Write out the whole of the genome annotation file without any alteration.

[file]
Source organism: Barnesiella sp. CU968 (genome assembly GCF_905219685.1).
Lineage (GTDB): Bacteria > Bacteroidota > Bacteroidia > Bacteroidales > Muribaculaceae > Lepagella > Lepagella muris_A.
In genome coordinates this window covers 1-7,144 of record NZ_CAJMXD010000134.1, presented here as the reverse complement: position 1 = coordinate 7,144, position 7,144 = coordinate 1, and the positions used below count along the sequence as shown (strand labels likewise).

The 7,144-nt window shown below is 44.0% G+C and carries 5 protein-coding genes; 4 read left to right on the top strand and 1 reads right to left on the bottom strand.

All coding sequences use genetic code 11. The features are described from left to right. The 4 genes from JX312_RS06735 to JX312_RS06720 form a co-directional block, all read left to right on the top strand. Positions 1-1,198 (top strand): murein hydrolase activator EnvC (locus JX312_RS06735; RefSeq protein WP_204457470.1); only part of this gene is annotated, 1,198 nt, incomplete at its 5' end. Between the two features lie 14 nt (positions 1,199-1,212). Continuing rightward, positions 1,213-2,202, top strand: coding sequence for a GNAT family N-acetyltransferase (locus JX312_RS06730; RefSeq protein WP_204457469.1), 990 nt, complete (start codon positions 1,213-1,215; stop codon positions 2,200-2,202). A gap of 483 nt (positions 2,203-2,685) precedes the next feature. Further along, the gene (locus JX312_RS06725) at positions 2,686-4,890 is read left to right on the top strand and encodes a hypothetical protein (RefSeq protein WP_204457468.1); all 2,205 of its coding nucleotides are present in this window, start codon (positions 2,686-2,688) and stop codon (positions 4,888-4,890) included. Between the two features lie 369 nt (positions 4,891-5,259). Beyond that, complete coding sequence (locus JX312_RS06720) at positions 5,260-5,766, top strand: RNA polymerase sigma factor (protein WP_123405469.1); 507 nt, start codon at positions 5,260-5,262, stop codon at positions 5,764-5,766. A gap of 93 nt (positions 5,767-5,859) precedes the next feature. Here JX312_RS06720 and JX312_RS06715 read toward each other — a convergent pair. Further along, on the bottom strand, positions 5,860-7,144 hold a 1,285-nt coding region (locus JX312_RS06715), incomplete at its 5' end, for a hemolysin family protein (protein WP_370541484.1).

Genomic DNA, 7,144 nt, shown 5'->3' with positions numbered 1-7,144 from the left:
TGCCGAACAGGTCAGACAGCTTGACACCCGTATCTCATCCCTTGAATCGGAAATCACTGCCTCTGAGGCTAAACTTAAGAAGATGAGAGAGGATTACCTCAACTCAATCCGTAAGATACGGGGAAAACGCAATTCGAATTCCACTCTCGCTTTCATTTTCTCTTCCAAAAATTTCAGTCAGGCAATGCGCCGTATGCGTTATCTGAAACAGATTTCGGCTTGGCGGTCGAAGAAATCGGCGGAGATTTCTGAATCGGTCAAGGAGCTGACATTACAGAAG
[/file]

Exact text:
Source organism: Barnesiella sp. CU968 (genome assembly GCF_905219685.1).
Lineage (GTDB): Bacteria > Bacteroidota > Bacteroidia > Bacteroidales > Muribaculaceae > Lepagella > Lepagella muris_A.
In genome coordinates this window covers 1-7,144 of record NZ_CAJMXD010000134.1, presented here as the reverse complement: position 1 = coordinate 7,144, position 7,144 = coordinate 1, and the positions used below count along the sequence as shown (strand labels likewise).

The 7,144-nt window shown below is 44.0% G+C and carries 5 protein-coding genes; 4 read left to right on the top strand and 1 reads right to left on the bottom strand.

All coding sequences use genetic code 11. The features are described from left to right. The 4 genes from JX312_RS06735 to JX312_RS06720 form a co-directional block, all read left to right on the top strand. Positions 1-1,198 (top strand): murein hydrolase activator EnvC (locus JX312_RS06735; RefSeq protein WP_204457470.1); only part of this gene is annotated, 1,198 nt, incomplete at its 5' end. Between the two features lie 14 nt (positions 1,199-1,212). Continuing rightward, positions 1,213-2,202, top strand: coding sequence for a GNAT family N-acetyltransferase (locus JX312_RS06730; RefSeq protein WP_204457469.1), 990 nt, complete (start codon positions 1,213-1,215; stop codon positions 2,200-2,202). A gap of 483 nt (positions 2,203-2,685) precedes the next feature. Further along, the gene (locus JX312_RS06725) at positions 2,686-4,890 is read left to right on the top strand and encodes a hypothetical protein (RefSeq protein WP_204457468.1); all 2,205 of its coding nucleotides are present in this window, start codon (positions 2,686-2,688) and stop codon (positions 4,888-4,890) included. Between the two features lie 369 nt (positions 4,891-5,259). Beyond that, complete coding sequence (locus JX312_RS06720) at positions 5,260-5,766, top strand: RNA polymerase sigma factor (protein WP_123405469.1); 507 nt, start codon at positions 5,260-5,262, stop codon at positions 5,764-5,766. A gap of 93 nt (positions 5,767-5,859) precedes the next feature. Here JX312_RS06720 and JX312_RS06715 read toward each other — a convergent pair. Further along, on the bottom strand, positions 5,860-7,144 hold a 1,285-nt coding region (locus JX312_RS06715), incomplete at its 5' end, for a hemolysin family protein (protein WP_370541484.1).

Genomic DNA, 7,144 nt, shown 5'->3' with positions numbered 1-7,144 from the left:
TGCCGAACAGGTCAGACAGCTTGACACCCGTATCTCATCCCTTGAATCGGAAATCACTGCCTCTGAGGCTAAACTTAAGAAGATGAGAGAGGATTACCTCAACTCAATCCGTAAGATACGGGGAAAACGCAATTCGAATTCCACTCTCGCTTTCATTTTCTCTTCCAAAAATTTCAGTCAGGCAATGCGCCGTATGCGTTATCTGAAACAGATTTCGGCTTGGCGGTCGAAGAAATCGGCGGAGATTTCTGAATCGGTCAAGGAGCTGACATTACAGAAG